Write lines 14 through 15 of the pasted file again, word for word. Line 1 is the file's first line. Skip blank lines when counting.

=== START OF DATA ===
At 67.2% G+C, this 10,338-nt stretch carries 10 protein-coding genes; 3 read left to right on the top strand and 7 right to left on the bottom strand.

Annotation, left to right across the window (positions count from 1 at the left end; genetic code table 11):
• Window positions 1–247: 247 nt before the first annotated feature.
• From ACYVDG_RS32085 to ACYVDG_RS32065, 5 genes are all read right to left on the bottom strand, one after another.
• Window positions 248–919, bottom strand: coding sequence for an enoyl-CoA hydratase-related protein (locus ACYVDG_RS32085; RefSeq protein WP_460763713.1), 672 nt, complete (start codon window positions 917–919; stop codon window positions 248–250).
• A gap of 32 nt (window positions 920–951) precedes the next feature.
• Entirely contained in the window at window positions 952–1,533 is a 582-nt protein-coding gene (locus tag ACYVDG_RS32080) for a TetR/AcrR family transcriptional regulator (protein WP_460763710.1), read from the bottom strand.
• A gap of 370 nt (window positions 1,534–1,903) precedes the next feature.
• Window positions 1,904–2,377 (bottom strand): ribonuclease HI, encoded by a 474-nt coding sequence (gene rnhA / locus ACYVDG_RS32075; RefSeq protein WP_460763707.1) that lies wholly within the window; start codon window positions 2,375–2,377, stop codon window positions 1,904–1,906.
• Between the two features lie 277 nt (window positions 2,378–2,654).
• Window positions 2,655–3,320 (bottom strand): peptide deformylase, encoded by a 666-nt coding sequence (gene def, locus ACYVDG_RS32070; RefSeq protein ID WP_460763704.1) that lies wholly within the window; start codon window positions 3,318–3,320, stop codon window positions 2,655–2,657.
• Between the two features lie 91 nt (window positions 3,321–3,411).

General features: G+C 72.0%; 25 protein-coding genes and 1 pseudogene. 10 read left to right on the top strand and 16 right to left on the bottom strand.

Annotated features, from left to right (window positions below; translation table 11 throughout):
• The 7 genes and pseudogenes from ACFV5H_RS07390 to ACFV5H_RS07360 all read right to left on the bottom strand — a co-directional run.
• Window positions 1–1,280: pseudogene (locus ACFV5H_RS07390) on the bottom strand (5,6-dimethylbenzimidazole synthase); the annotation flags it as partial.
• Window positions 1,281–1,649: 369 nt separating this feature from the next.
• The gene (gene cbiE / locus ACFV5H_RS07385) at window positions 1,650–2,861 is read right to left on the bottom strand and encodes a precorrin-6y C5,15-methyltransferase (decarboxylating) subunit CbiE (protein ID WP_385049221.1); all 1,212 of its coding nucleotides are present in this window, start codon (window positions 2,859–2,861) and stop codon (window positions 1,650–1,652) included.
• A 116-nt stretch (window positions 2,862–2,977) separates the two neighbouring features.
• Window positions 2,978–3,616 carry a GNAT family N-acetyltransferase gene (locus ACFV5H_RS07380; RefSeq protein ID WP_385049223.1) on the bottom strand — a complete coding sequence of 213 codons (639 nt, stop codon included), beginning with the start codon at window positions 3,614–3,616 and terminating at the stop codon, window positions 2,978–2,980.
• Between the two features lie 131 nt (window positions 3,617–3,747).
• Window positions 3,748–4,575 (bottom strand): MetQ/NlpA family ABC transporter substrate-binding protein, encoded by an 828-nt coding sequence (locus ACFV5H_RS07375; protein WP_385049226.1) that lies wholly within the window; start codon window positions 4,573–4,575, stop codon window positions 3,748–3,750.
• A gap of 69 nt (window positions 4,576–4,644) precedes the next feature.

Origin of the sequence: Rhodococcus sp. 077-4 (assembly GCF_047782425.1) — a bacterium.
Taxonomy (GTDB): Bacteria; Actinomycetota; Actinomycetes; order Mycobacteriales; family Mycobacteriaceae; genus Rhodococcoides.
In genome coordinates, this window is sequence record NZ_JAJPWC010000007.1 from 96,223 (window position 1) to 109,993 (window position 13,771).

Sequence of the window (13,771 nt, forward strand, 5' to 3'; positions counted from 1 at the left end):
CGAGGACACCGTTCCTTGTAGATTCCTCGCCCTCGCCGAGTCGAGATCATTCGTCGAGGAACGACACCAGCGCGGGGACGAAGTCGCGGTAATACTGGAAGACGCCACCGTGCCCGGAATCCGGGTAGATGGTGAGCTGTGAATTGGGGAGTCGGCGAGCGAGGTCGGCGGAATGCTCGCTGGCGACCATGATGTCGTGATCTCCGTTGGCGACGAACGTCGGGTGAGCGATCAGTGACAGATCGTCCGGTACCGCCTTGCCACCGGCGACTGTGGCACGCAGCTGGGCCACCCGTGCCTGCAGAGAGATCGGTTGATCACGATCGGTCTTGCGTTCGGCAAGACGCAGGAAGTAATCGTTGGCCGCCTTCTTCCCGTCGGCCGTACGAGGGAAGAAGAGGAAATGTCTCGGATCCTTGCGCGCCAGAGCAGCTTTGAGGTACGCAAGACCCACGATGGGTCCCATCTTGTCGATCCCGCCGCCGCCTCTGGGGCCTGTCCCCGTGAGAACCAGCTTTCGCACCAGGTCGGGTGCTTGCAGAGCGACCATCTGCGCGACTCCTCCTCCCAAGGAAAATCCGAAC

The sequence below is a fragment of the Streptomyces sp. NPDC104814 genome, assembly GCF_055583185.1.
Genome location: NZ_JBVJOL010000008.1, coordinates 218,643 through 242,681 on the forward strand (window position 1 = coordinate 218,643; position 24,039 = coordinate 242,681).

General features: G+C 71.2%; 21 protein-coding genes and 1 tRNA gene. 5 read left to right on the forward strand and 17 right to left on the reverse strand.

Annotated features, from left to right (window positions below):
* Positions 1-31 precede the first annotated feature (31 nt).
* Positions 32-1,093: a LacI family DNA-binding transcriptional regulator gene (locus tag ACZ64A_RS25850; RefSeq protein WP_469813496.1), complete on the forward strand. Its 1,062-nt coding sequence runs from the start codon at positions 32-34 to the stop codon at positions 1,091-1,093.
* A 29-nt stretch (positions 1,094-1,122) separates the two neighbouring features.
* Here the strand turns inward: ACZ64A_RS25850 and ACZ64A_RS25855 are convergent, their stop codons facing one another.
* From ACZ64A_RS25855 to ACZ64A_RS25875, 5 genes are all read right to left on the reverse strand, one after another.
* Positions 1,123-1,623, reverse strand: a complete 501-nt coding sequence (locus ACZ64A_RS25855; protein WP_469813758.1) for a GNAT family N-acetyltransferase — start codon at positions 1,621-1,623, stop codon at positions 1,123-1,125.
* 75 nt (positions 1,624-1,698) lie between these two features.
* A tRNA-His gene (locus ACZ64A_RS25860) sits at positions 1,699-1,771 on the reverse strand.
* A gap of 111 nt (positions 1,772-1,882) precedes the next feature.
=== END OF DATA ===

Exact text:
Annotated features, from left to right (window positions below; translation table 11 throughout):
• The 7 genes and pseudogenes from ACFV5H_RS07390 to ACFV5H_RS07360 all read right to left on the bottom strand — a co-directional run.